Problem with powering WS2812B

Hello, my first post here, please be gentle :slight_smile:

As a complete newbie in terms of overall electronics, Arduino etc. I have challenged myself to construct a prop, a “lightsaber” to be specific. I have decided to use 2 meters of 144 LED/1m WS2812B LED strips, control them with an Arduino Nano and power the whole thing with a stable 5V power source-a power bank.(As to not play around with batteries). Additionally, the power bank seems to be a good option considering the project portability and an easy way to recharge it. After a little struggle I have come up with a schematic visible in the attached image. It consists of a power source, 1000μF 6.3V capacitor, slide switch to toggle power, Arduino Nano, a push button to change effects on the LEDS, two WS2812B LED strips (144 leds each), two 470ohm resistors on the data wires.

The problem: Everything runs as it should (in 95%, the 5% is to be described at the end*) on my “big” 13000mAh (5V/2.1A output) powerbank, but it does not on my project-default “small” 2600mAh (5V/1A output) power bank. After connecting everything to the small powerbank, the LEDS and the Arduino flicker/blink for a milisecond and the powerbank turns off. I thought it had something to do with the output amps, but I dig up a third powerbank, 6000 mAh, with 2 output ports, one 2.1A and one 1A. No problems occured after connecting everything to the 1A output port, the Arduino and the LEDS worked as they should.

I really try to avoid using batteries as the power source. Everything (except the led strips) have to fit in a 27cm long tube, with 2.9cm inner diameter. That is why I had searched for a cylindrical, max 2.9 cm diameter powerbank.

I doubt there is something wrong with the sketch but here it is:

#include <FastLED.h>
#include <EEPROM.h>
#define BUTTON 2
byte selectedEffect=0;
#define NUM_LEDS_PER_STRIP    144
#define LED_TYPE    WS2812B
#define COLOR_ORDER RGB
#define BRIGHTNESS  64

CRGB leds[NUM_LEDS_PER_STRIP];

void setup() 
{
  FastLED.setMaxPowerInVoltsAndMilliamps(5,1000); 
  FastLED.addLeds<LED_TYPE, 4>(leds, NUM_LEDS_PER_STRIP);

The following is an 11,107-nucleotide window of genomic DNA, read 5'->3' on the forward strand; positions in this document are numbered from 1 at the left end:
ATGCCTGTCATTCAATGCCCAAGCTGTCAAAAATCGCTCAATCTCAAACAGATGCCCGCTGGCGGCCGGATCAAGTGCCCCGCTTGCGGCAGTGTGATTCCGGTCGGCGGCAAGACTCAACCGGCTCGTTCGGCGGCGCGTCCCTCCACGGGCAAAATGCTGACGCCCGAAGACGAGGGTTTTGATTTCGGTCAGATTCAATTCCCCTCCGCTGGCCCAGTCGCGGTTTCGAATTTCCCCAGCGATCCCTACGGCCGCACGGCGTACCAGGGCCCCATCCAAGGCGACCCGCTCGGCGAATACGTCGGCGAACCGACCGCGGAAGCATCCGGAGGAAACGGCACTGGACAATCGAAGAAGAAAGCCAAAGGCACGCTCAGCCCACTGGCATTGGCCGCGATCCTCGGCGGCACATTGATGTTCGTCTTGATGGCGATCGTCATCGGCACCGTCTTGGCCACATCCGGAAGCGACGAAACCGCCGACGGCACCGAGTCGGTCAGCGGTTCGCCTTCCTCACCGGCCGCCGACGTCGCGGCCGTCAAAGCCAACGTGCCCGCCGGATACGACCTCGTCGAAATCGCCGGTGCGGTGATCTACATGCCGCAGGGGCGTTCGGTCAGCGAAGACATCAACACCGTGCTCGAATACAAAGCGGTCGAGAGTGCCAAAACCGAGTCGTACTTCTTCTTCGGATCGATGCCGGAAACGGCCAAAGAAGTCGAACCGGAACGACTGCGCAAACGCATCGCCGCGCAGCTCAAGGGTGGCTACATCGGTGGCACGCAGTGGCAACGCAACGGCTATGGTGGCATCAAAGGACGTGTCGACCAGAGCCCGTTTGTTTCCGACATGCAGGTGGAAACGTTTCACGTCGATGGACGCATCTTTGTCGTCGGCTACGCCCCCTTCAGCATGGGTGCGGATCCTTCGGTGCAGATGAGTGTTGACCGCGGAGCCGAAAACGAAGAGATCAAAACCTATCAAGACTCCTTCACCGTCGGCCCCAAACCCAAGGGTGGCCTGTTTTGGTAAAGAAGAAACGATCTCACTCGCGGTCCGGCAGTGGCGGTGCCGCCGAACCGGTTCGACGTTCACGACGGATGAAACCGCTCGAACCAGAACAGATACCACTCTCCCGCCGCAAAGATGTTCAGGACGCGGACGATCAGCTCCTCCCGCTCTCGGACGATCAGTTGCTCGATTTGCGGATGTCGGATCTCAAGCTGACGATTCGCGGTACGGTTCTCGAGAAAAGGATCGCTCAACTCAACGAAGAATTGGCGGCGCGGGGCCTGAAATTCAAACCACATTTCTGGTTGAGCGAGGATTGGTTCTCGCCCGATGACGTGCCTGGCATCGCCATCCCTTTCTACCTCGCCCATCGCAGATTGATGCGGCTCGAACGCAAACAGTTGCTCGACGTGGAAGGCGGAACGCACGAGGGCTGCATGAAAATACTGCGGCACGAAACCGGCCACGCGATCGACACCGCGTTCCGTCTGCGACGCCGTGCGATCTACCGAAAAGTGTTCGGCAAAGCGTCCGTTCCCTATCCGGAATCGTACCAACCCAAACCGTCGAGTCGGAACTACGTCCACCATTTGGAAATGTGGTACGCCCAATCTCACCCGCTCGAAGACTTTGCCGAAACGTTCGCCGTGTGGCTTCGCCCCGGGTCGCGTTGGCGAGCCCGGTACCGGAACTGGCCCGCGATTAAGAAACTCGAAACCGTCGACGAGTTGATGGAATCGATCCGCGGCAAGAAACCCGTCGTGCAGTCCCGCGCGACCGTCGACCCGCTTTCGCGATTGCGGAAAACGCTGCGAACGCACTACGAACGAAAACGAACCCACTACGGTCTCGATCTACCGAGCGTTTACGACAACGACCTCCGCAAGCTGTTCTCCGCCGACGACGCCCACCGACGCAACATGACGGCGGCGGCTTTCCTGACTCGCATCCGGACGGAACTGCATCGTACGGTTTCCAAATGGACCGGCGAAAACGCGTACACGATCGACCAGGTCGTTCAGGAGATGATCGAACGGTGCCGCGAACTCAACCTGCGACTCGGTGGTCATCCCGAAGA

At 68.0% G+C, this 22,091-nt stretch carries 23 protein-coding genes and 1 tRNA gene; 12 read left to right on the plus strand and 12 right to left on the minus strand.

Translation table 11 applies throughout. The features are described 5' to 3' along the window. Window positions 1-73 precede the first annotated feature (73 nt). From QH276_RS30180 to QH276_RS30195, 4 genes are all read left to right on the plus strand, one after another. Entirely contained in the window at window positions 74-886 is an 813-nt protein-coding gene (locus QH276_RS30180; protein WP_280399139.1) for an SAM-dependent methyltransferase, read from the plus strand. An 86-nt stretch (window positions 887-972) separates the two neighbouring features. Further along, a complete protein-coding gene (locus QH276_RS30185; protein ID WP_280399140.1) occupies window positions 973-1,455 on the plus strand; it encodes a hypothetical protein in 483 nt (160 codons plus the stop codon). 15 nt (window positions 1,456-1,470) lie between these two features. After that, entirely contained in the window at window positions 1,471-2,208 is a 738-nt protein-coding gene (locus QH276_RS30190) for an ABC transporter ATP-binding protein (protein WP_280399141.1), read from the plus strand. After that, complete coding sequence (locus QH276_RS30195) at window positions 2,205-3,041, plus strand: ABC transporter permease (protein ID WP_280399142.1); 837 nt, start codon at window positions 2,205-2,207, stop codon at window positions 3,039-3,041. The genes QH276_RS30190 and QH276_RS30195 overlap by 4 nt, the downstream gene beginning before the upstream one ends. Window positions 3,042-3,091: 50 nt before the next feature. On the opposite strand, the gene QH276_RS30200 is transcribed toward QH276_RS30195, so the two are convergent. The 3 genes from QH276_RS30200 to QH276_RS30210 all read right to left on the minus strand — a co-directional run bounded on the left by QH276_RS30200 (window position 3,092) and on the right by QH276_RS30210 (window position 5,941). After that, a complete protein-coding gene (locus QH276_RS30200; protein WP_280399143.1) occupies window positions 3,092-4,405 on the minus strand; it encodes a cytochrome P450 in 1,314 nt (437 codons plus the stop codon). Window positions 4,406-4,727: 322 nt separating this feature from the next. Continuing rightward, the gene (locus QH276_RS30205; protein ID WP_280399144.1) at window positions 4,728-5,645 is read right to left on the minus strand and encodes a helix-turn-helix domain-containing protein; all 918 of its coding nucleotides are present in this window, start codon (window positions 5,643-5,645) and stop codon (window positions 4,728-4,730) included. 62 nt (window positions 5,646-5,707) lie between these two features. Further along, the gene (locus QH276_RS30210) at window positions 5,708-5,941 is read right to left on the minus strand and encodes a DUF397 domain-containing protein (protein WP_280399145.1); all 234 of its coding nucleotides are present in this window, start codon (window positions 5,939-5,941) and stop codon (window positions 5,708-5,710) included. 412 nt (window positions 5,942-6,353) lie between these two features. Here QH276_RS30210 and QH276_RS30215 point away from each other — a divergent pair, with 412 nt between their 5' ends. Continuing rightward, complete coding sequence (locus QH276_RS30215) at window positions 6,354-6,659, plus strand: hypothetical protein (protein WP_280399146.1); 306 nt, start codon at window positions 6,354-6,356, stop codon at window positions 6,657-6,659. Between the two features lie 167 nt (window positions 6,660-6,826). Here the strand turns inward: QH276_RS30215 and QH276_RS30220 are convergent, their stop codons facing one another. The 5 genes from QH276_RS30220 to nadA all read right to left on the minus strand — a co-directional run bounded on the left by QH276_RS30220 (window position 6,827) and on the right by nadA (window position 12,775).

FastLED.addLeds<LED_TYPE, 7>(leds, NUM_LEDS_PER_STRIP);
  FastLED.setBrightness(BRIGHTNESS);
  digitalWrite (BUTTON, HIGH);  // internal pull-up resistor
  attachInterrupt (digitalPinToInterrupt (BUTTON), changeEffect, CHANGE); // pressed
}

void loop()
{
EEPROM.get(0,selectedEffect); 
   if(selectedEffect>5)
   { 
    selectedEffect=0;
    EEPROM.put(0,0); 
   } 
    
switch(selectedEffect) 
{
  case 1 :
  {
    black();
    break;
  }
    
  case 2 : 
  {
    red();
    break;
  }
  case 3 :
  {
    blue();
    break;
  }
  case 4 :
  {
    green();
    break;
  }
  case 5  :
  {
    purple();
    break;
  }
  case 6  :
  {
    gold();
    break;
  }
}
}
void changeEffect()
{
  if (digitalRead (BUTTON) == HIGH) 
  {
    selectedEffect++;
    EEPROM.put(0, selectedEffect);
    asm volatile ("  jmp 0");
  }
}

    
    
void red()
{
    for(int i=0;i<NUM_LEDS_PER_STRIP;i++)
      {
        leds[i].setRGB(255,0,0);
        FastLED.show();
      }
}

void blue()
{
    for(int i=0;i<NUM_LEDS_PER_STRIP;i++)
      {
        leds[i].setRGB(0,0,255);
        FastLED.show();
      }
}

void green()
{
    for(int i=0;i<NUM_LEDS_PER_STRIP;i++)
      {
        leds[i].setRGB(0,255,0);
        FastLED.show();
      }
}
void purple()
{
    for(int i=0;i<NUM_LEDS_PER_STRIP;i++)
      {
        leds[i].setRGB(191,62,255);
        FastLED.show();
      }
}
void black()
{
  leds[NUM_LEDS_PER_STRIP] = CRGB(0, 0, 0);
  FastLED.show();
}
void gold()
{
 for(int i=0;i<NUM_LEDS_PER_STRIP;i++)
      {
        leds[i].setRGB(255,215,0);
        FastLED.show();
      }
}

Additionally, as it may give someone a little hint, I have observed that when only one of the two led strips was powered by the small power bank the whole thing worked.

The problem here may prove trivial to you but as I said it is a personal challenge, I had never before done anything like it, nor had I have any expierence with any sort of electronics (including soldering haha). Everything present here was learned bit by bit with the help of oh the glorious internet. After searching for some time, unsuccessful in finding the answer on various forums I come here for your help. If some solution already exists posted somewhere then shame on me.

I hope there is nothing technically wrong with the post itself and I really hope someone will find a solution, something that I am missing here. Thanks in advance :slight_smile:

*when everything is connected to the working power bank and power is turned on all of the leds turn full white for ~0.01 seconds. After that the program from Arduino kicks in. It is not a big problem personally, as it is hard to spot anyway, but if anyone have a solution for that as well I will be glad :slight_smile: